It is what it is

Depression is a real bitch. Stealthy. She’s always there. (She is most definitely a she). Lurking. As a shadow. She fills up the space in my head like water fills a biorb imprisoning a fish; with no air hole and no way of displacing the stifling liquid to make room for more useful thoughts. A blown glass bauble, unhollowed, scratched. I could just about move through her if I had the mental energy to swim but I still wouldn’t actually be going anywhere. Where would there be to go? And the surface tension seals in the pressure. Just.

Failure. A feeling I know all too well. You’d think I’d be used to it by now – the way I regularly set myself up for it like that. Potential unmet. Un-this, un-that. Assimilating information is the easy bit. That just happens as naturally as breathing. Seeing through lies. I could no more not take it all in than I would choose not to sleep all afternoon given half a chance. We might disagree about what catnapping away a short day’s sunshine is the epitome of. But it really just comes down to perspective. However warped.

Neuroatypicality. What is that? What does ‘typical’ look like? What does it feel like? Where did I put that envelope? The letter with the British Psychological Society stamp on it. The first version of which horrified me. No I did not want that document copying to anyone at my local surgery thank you very much. Enough mislabelling and misunderstanding peppers that file already. Aspie is a ‘best fit so far’ moniker, taking everything into account. A working diagnosis. Working diagnostic relativism in actuality, as if predispositions are defined in terms of time, place and circumstance. Any systematised criteria will do. Pick a system; any system; they are each and every one subjective anyway. Every single one.

Now that the diagnostic process has been completed I would expect that the diagnosis would become less significant and all-consuming for her.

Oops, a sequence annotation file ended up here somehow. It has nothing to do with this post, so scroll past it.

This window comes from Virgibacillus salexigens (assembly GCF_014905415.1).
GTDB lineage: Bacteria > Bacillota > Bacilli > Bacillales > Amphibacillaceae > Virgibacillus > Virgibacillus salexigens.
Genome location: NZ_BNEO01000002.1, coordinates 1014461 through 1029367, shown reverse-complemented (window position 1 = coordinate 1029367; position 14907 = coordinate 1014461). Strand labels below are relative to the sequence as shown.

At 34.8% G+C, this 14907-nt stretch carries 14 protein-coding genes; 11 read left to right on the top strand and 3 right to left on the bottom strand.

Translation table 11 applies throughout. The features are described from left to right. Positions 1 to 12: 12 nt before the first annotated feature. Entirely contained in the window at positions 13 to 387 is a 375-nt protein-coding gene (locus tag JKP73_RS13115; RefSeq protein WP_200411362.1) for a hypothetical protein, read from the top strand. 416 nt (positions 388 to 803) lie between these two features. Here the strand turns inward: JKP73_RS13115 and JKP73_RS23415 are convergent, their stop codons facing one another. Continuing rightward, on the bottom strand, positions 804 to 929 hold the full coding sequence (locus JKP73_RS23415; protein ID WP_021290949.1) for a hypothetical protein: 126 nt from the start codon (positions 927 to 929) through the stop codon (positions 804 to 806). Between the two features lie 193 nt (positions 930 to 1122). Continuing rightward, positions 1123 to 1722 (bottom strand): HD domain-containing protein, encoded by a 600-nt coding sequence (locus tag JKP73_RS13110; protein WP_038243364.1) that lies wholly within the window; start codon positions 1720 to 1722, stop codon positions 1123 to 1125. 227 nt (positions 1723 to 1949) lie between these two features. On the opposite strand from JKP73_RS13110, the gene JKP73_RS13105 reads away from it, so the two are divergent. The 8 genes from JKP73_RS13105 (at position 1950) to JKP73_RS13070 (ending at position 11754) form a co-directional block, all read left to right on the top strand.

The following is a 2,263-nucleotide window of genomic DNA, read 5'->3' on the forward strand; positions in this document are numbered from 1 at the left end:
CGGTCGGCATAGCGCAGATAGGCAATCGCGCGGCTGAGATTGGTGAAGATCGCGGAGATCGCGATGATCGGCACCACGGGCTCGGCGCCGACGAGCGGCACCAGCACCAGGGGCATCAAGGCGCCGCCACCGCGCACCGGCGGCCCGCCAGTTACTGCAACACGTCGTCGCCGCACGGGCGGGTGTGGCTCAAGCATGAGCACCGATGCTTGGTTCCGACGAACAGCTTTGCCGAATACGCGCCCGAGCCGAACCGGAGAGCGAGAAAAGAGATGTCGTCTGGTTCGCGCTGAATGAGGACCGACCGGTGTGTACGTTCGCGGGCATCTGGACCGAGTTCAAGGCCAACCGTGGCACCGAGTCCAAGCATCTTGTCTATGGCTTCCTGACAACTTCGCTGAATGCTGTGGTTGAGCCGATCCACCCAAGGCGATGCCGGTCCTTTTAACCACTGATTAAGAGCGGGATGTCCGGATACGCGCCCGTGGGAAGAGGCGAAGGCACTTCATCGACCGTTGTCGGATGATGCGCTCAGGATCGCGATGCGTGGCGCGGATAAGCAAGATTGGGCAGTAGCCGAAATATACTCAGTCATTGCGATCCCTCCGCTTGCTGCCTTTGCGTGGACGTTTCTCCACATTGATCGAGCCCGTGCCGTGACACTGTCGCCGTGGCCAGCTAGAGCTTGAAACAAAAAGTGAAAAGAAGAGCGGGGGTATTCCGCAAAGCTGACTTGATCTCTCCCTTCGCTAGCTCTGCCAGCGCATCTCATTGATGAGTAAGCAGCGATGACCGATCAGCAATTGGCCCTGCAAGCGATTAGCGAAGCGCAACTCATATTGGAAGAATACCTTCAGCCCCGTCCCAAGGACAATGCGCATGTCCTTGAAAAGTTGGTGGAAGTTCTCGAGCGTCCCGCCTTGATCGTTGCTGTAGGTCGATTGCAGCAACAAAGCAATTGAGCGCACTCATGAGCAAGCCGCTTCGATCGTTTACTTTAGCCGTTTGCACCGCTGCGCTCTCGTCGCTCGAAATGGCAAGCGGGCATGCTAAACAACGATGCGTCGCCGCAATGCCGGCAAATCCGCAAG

That was true for a while. The written final report was halved in length at my request. I admitted things in that room that I had never said out loud before and have never uttered since. My deepest, darkest confessions were already respectfully omitted from the original official report – the threshold for diagnosis had already been crossed – but I couldn’t stand to see even the most benign aspects of those interview assessments in print. All consuming. There’s always something. And it’s never what it’s supposed to be. Always a distraction. Just never quite distracting enough. Exhausting all the same.

And the beauty engulfed in the horror. Of life. How can you not think about that? How does that not affect you? Who are you? Who is it that I imagine I’m even talking to? No one. I don’t need to. I can all too easily find argument with myself. All those bits of me I’d rather not describe. Alive in the wrong age perhaps. But not like the fictional heroine ahead of her time. Sidestepped more like. Retreating to an alternative bigger picture, a proxy, where existence is no more meaningful but possibly less cruel. Less human. More humane.